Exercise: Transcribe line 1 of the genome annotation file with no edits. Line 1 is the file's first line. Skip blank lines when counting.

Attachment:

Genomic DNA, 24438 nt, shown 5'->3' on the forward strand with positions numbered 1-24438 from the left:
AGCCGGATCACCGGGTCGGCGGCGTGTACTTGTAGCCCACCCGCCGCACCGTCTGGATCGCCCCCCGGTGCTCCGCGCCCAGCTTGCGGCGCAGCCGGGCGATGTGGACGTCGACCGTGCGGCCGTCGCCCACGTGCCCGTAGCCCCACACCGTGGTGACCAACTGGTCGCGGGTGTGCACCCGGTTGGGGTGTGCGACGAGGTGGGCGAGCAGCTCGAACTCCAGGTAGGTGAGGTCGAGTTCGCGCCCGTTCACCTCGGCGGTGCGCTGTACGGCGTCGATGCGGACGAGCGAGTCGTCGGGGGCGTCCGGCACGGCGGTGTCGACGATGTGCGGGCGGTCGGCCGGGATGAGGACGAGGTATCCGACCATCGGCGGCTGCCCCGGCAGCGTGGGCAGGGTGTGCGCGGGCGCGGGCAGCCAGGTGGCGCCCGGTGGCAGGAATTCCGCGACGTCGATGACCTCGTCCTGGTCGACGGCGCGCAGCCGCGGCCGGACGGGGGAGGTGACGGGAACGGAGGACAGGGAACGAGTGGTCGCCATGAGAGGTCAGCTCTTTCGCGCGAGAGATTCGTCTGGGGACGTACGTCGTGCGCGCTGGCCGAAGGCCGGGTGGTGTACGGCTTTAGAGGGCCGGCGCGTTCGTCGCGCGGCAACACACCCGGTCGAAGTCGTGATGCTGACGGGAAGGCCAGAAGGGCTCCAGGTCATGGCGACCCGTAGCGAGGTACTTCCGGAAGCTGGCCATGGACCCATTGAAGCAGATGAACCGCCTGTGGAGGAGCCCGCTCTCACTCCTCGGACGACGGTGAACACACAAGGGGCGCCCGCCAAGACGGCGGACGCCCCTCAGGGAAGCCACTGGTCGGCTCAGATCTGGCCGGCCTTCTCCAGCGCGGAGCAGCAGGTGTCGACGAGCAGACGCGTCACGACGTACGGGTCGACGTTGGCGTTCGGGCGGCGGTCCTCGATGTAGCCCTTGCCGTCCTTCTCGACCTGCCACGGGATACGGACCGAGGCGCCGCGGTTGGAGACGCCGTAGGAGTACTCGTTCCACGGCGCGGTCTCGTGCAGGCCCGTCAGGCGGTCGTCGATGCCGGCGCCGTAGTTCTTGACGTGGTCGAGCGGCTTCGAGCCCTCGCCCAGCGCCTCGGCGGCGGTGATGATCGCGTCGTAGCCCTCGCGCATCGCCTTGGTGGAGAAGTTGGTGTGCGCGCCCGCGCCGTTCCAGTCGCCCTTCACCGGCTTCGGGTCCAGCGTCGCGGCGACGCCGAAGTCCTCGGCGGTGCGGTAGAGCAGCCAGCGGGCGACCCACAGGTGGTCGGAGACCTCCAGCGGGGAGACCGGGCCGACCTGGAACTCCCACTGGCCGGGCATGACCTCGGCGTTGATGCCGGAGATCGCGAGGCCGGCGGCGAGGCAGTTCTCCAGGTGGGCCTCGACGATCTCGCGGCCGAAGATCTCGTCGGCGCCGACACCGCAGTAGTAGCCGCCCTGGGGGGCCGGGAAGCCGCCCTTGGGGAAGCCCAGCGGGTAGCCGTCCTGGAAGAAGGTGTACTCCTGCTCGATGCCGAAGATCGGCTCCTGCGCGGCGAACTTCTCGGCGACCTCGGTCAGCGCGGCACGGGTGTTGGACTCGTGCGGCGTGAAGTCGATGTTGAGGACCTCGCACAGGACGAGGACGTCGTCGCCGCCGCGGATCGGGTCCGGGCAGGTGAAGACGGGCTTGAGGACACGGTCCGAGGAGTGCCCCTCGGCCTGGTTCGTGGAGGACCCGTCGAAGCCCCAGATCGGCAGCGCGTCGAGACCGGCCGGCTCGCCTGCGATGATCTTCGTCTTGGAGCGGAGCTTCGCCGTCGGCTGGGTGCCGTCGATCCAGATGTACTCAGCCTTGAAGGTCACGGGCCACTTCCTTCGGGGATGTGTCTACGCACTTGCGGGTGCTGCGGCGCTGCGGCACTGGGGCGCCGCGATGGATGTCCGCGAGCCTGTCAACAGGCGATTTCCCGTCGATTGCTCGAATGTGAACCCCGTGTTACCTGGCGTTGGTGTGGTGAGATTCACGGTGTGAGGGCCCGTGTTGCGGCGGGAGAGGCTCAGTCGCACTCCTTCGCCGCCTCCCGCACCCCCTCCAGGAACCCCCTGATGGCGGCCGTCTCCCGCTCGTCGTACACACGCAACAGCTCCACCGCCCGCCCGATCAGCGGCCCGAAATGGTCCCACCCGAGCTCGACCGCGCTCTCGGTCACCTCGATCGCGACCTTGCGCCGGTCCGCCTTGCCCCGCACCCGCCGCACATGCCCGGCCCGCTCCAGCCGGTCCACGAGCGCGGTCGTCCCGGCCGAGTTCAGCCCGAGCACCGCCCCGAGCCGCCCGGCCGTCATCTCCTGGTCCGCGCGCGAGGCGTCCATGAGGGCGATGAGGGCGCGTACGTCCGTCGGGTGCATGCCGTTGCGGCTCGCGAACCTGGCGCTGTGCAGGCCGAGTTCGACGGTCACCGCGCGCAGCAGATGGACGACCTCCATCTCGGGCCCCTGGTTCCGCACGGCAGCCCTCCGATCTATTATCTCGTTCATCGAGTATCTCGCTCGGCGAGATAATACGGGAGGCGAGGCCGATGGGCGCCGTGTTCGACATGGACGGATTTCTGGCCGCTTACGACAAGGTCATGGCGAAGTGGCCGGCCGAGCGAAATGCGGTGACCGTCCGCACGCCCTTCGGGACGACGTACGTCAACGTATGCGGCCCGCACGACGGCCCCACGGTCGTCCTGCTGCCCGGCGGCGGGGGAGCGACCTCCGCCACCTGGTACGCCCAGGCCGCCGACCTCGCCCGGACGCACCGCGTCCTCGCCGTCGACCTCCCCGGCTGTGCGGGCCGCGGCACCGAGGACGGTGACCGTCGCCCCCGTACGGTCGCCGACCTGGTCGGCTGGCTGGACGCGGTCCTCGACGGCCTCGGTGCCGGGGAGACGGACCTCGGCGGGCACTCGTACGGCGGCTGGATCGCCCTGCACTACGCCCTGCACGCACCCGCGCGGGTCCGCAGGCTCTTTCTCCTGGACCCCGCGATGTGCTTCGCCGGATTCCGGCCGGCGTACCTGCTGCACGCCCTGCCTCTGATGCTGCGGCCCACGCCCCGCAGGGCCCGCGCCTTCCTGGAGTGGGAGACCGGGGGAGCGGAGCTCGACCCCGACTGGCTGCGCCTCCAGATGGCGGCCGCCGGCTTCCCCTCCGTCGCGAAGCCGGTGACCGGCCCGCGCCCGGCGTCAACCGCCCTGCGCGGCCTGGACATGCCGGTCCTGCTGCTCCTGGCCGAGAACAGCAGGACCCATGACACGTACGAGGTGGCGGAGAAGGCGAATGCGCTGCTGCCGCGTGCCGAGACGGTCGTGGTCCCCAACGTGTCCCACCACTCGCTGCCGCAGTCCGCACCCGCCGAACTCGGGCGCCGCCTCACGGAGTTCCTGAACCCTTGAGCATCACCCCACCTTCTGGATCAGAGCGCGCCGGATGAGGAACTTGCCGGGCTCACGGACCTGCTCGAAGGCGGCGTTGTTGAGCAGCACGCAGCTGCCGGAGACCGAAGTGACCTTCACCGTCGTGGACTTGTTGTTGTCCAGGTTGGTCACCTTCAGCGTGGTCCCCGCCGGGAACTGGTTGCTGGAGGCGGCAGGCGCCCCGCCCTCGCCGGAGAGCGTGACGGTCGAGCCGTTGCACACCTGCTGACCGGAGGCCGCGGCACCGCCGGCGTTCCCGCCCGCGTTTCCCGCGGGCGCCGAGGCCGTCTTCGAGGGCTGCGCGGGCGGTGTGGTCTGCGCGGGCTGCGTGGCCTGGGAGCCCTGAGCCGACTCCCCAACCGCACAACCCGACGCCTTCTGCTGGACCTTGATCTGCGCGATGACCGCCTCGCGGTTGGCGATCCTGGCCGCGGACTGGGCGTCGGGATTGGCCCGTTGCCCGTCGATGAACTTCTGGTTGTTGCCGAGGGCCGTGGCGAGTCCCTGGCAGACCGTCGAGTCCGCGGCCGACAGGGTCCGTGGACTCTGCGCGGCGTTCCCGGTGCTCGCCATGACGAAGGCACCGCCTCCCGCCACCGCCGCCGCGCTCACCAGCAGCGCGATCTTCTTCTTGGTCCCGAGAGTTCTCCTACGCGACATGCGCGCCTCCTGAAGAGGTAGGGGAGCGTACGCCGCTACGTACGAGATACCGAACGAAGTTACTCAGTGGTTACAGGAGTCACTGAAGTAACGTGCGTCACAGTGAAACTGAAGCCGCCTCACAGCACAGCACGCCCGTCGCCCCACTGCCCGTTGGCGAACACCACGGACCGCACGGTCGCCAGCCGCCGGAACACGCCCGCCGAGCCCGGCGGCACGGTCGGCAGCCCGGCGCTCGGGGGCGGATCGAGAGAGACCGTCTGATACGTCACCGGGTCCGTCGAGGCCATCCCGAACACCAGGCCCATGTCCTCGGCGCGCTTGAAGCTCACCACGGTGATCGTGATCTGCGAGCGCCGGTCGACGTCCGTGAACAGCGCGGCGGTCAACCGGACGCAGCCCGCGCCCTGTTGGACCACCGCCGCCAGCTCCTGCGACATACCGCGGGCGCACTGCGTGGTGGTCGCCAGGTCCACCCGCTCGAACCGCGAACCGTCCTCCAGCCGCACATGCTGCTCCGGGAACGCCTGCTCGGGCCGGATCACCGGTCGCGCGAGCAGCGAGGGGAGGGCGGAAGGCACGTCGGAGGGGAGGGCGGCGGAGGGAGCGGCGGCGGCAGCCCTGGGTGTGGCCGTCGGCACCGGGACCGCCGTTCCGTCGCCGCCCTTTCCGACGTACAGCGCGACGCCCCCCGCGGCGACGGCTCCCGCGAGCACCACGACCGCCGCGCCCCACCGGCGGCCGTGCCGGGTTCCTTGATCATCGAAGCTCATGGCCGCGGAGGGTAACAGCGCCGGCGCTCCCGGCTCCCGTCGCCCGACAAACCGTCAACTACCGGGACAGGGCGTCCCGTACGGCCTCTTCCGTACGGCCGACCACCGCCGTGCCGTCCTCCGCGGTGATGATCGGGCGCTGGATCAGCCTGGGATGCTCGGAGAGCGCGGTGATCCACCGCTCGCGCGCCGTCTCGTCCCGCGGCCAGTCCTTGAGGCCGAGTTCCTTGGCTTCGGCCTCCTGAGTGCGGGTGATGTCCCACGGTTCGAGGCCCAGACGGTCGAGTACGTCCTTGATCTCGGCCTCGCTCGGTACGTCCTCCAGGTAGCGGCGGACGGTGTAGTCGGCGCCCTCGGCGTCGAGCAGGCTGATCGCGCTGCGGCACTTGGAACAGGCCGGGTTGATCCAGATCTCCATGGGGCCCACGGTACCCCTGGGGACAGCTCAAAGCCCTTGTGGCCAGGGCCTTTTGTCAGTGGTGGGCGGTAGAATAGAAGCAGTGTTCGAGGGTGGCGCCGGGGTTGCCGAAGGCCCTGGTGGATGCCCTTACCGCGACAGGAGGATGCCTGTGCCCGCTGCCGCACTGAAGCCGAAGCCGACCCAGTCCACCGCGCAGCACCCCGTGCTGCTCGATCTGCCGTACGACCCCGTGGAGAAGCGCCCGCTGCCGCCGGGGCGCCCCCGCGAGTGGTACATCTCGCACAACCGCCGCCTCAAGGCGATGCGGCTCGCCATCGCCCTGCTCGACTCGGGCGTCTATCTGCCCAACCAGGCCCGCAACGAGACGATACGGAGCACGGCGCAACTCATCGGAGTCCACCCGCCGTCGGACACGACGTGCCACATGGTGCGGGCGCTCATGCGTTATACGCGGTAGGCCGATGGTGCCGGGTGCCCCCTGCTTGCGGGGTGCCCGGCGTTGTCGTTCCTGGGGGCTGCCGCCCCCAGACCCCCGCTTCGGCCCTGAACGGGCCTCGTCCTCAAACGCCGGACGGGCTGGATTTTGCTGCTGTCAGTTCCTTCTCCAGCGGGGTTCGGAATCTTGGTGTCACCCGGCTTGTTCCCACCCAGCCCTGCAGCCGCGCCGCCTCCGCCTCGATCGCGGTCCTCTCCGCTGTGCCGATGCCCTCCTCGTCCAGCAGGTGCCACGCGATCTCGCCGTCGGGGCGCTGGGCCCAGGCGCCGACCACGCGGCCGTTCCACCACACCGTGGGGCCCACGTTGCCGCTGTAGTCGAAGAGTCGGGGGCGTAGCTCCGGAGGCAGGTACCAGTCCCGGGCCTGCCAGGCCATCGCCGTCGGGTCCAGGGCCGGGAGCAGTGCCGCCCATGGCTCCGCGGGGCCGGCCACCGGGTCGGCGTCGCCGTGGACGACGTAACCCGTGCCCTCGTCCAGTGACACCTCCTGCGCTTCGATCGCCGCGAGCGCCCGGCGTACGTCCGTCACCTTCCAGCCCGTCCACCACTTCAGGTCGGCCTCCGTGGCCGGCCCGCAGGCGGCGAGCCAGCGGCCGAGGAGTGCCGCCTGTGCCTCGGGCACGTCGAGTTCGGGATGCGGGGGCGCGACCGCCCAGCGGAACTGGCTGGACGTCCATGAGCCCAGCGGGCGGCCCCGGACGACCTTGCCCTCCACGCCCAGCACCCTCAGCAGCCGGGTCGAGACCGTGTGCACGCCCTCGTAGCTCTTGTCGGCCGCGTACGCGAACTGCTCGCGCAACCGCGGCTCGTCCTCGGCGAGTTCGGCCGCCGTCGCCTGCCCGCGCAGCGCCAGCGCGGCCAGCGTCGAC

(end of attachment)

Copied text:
Genomic DNA, 24438 nt, shown 5'->3' on the forward strand with positions numbered 1-24438 from the left: